Favorite Event: The Albuquerque Balloon Fiesta
At the beginning of October each year the skies of Albuquerque, New Mexico are full of lions, tigers and bears among other things: You name it and it's probably featured as a special shape or on a balloon at the Albuquerque Balloon Fiesta. The ABQ Balloon Fiesta turned 50 this year, but by no means was it an instant sensation!
The Fiesta has come a long way in 50 years, starting with only 13 balloons and now topping off around 650 balloons each year. There is no other event quite so grand as the ABQ Balloon Fiesta! Yes, there are other wonderful hot air balloon festivals, and you should definitely seek out those events, but there is something quite unique and special about attending the Balloon Fiesta: It draws people and pilots from all over the world.
So why all the hype? ABQ has something that entices hot air balloon pilots more that most other locations: It's called The Albuquerque Box. The ABQ Box is a term that refers to the wind pattern created over the bowl like city of Albuquerque, New Mexico.
Let's talk logistics: Hot air balloons are at the mercy of the wind. The pilots can control the up and down movement of the balloon, but whatever wind direction is pushing the balloon is the direction the balloon will go. In the morning hours in October, winds at lower levels often move south while winds at higher levels are pushing north. This variation of direction creates a flying box for hot air balloon pilots to utilize when flying. Hot air balloon pilots rely on the wind to move their balloons. If the ABQ box is present and working then pilots can take off from the Balloon Fiesta grounds in the morning launch and go south, then they climb to a higher altitude and hit the winds that will take them back north. Sometimes pilots can take off and land from the same spot on the field where they launched, which is quite rare as they often end up landing far from their launch site.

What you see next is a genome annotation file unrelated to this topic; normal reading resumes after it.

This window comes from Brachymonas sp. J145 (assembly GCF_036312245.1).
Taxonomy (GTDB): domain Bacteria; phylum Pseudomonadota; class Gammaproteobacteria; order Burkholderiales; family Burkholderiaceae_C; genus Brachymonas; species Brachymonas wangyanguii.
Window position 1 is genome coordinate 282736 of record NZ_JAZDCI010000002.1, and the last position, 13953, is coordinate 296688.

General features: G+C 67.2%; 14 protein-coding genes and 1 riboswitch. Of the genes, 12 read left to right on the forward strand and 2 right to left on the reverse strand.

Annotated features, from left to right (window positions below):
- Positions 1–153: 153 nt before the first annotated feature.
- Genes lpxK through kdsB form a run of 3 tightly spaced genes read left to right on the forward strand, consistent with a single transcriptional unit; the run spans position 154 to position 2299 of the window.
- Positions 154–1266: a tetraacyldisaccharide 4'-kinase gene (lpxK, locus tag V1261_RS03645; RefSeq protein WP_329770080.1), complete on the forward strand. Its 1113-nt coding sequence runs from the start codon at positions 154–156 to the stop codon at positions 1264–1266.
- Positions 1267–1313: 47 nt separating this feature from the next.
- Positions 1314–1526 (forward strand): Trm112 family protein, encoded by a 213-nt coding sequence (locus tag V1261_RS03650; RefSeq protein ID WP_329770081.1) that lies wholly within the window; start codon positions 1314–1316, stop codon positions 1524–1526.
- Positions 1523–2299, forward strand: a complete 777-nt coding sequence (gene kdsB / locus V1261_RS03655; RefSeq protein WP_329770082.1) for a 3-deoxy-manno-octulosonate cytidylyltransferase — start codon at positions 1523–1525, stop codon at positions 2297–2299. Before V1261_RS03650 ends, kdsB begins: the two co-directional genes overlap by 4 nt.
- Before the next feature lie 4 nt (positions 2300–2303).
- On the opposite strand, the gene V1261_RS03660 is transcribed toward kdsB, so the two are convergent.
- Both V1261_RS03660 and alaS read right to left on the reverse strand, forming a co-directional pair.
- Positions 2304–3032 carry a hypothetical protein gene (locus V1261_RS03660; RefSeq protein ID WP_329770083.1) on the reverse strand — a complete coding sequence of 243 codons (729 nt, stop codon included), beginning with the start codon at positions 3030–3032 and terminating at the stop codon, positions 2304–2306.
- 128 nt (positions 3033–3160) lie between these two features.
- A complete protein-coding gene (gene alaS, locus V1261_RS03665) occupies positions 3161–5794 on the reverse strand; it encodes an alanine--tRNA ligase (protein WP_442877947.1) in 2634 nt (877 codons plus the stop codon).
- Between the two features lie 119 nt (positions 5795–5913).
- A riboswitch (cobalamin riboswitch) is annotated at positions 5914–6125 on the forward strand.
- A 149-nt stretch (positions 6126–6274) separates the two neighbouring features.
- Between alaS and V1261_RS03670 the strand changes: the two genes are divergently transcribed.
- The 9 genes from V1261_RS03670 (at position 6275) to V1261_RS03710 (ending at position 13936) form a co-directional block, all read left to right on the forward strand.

The entire event started because of one person, Sid Cutter. According to the Albuquerque Journal,
Sid "flew a plane at age 10, soloed at 16, got his pilot’s license at 17, flew jets and cargo planes for the Air Force and even flew helicopters before returning to the family business and serving as its president from 1963 until 1974."
Sid came to hot air ballooning by accident, taking his first ride because someone let go of the tether. Sid said after that, he was hooked immediately on hot air balloons. He started the Fiesta as a personal hobby and it grew fast! In fact, the first few years of the Fiesta were entirely funded by Sid, quite a sizeable undertaking to fall to one person. Eventually a board for the Balloon Fiesta was formed and Albuquerque began investing in this event, but that took time.
Even the location for the Fiesta has changed a few times. It started in a mall parking lot, moving eventually to larger and larger fields, and eventually to the very established festival grounds of today. Shockingly for the desert environment of Albuquerque, the current balloon grounds have a lush carpet of grass that rivals the best lawns. Such grass in a desert is an extravagant use of water, something that is a luxury in ABQ since most ordinances forbid watering a lawn. Supposedly the people of Albuquerque originally disapproved of this green luxury until it was made known that the grounds would also be available for golfers. This somehow placated the people of ABQ and the new Balloon Fiesta grounds were carpeted in glorious green grass. Side note: The grass makes for a nicer landing for the balloon baskets.
The old fiesta grounds, all dirt and gravel, became the South RV lot. Camping on the old festival grounds, just south of the new field, creates an amazing opportunity for the ABQ box to push the balloons directly over the RVs in the South lot.
The Fiesta eventually put a cap on the number of balloons who could fly for safety reasons. One year the event hit over 1000 balloons flying, now they cap the number around 650. It is a logistical feat to behold watching how many balloons can go up at once!
The 2022 Fiesta experienced the most canceled events in its history due to wind and weather.
TIP: The longer you stay the more likely you will see more events.
Here is a 2022 Balloon Fiesta survival guide by The Albuquerque Journal
You can see the full special edition here: Special Edition Balloon Fiesta 50 Years
We absolutely LOVED the ABQ Balloon Fiesta and have lots more to share!
For More on the Balloon Fiesta Read:
The BIG SHARE: TOP 6 things we learned from our first year at the Balloon Fiesta!
Please note that these additional blogs and video contain information about our experience at the 50th Balloon Fiesta in 2022, every year of the Fiesta is slightly different.